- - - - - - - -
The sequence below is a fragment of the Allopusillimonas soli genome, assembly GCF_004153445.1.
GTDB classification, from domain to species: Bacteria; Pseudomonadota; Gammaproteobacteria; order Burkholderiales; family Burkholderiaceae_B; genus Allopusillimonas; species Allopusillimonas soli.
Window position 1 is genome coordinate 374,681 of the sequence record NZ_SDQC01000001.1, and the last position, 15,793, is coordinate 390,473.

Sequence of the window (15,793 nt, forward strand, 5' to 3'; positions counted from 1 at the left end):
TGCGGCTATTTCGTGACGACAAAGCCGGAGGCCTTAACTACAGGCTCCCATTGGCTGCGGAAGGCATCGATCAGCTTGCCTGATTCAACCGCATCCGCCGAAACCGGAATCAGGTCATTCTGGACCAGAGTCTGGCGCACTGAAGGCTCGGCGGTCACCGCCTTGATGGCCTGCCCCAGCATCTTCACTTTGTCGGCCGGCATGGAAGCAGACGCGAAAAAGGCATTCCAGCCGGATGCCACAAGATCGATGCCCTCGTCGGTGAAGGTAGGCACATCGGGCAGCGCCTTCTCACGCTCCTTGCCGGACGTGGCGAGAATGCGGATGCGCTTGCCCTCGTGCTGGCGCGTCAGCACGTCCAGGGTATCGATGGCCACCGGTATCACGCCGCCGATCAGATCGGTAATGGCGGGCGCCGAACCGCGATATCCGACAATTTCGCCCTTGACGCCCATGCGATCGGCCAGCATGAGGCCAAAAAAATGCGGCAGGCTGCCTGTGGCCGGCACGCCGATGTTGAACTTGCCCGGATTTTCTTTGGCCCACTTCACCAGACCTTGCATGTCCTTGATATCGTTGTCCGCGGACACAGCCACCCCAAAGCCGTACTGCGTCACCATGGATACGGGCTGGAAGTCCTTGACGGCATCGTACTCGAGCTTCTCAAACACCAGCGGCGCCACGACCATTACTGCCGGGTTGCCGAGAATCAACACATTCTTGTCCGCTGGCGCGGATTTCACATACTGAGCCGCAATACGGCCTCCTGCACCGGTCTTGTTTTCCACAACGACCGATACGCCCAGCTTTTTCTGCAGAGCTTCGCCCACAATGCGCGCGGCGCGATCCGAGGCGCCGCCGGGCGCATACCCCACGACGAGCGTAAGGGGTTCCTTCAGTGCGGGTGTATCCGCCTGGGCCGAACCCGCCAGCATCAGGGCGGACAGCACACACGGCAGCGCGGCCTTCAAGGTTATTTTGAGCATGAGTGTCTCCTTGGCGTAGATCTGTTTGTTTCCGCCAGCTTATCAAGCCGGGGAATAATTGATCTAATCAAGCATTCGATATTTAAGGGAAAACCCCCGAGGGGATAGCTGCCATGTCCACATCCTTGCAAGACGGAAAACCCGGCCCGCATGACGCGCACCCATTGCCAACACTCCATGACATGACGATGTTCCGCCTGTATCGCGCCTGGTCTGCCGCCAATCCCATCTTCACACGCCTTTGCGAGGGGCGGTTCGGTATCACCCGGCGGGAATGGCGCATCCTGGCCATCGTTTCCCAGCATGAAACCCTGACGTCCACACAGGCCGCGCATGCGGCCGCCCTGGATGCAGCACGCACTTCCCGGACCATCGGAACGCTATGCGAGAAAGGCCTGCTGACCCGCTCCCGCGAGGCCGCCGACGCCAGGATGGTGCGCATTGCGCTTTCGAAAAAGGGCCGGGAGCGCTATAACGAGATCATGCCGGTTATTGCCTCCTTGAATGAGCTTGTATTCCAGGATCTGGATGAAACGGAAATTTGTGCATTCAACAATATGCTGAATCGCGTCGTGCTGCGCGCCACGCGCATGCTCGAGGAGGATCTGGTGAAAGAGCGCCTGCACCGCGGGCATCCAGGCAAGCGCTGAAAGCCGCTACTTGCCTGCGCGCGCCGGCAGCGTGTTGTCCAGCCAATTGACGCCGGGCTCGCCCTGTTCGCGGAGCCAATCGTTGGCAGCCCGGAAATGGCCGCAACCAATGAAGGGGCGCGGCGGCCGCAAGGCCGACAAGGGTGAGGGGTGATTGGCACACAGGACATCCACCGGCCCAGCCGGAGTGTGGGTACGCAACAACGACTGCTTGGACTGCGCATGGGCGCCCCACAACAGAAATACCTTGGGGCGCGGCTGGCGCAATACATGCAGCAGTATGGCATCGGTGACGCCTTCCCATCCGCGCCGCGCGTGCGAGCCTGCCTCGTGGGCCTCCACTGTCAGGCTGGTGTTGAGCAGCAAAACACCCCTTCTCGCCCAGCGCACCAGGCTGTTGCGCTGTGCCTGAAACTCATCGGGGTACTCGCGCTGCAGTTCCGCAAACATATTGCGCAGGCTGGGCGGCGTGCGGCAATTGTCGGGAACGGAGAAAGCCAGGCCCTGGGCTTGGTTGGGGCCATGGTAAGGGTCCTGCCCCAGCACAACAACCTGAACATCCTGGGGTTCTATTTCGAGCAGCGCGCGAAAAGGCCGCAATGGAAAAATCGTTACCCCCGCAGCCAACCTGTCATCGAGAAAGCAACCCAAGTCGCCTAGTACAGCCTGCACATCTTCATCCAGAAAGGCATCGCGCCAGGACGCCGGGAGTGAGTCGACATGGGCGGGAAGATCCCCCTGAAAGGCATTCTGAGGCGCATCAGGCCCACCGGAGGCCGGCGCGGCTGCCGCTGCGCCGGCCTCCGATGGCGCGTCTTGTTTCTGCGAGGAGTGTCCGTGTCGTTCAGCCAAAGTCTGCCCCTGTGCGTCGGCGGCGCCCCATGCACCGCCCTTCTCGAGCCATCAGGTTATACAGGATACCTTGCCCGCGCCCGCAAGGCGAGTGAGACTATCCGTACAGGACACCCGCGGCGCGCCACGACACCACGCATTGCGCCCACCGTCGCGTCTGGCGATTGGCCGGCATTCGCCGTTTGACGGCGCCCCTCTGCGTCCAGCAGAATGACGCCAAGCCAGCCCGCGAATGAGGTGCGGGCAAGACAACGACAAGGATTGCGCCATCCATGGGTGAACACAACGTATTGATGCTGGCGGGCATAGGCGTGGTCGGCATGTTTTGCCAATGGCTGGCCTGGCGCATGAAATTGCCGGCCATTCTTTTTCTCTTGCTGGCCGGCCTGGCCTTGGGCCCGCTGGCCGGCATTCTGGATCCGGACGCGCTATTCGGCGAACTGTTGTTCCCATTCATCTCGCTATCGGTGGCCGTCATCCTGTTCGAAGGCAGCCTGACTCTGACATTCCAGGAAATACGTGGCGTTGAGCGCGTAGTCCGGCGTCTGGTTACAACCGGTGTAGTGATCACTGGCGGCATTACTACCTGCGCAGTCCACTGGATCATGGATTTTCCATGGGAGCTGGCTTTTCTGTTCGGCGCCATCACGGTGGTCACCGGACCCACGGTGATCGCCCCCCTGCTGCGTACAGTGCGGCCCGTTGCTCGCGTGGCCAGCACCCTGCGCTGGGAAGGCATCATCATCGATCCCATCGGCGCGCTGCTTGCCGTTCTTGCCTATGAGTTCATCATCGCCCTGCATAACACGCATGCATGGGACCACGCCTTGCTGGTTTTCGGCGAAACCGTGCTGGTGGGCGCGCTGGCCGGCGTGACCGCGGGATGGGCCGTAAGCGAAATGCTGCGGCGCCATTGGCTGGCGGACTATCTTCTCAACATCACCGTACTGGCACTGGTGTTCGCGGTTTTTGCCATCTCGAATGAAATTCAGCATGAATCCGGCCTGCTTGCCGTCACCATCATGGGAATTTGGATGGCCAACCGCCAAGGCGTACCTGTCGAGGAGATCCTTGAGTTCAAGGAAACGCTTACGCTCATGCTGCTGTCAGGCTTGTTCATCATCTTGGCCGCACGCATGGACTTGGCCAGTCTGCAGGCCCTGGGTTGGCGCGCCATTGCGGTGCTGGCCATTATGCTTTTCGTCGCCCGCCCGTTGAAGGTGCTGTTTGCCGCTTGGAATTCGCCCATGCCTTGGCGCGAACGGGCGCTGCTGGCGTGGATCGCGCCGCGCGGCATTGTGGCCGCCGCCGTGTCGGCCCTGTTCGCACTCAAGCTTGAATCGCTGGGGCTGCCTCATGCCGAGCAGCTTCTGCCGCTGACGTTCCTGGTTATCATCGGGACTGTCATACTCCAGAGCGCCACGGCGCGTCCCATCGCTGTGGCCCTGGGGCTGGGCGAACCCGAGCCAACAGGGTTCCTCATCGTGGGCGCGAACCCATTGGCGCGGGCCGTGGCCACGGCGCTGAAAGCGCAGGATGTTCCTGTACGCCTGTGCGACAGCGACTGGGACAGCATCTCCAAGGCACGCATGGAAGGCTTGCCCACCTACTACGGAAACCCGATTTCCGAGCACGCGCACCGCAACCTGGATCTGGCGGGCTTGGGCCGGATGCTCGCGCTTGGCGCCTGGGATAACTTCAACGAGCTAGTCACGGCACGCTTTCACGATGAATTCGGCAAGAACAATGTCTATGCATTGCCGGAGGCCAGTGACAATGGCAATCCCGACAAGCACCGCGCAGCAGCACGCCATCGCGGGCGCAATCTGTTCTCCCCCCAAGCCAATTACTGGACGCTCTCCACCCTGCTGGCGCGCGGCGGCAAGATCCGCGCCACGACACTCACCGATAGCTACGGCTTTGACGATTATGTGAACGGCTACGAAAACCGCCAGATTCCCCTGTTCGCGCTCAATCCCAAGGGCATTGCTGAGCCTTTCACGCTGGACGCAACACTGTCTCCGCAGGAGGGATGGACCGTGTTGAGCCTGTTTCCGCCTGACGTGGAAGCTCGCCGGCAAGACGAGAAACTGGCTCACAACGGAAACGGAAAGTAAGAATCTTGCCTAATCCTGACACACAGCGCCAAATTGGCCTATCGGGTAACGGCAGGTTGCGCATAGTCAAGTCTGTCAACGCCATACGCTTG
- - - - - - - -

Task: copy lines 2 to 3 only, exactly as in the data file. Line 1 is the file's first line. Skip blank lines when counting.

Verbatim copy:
GTDB classification, from domain to species: Bacteria; Pseudomonadota; Gammaproteobacteria; order Burkholderiales; family Burkholderiaceae_B; genus Allopusillimonas; species Allopusillimonas soli.
Window position 1 is genome coordinate 374,681 of the sequence record NZ_SDQC01000001.1, and the last position, 15,793, is coordinate 390,473.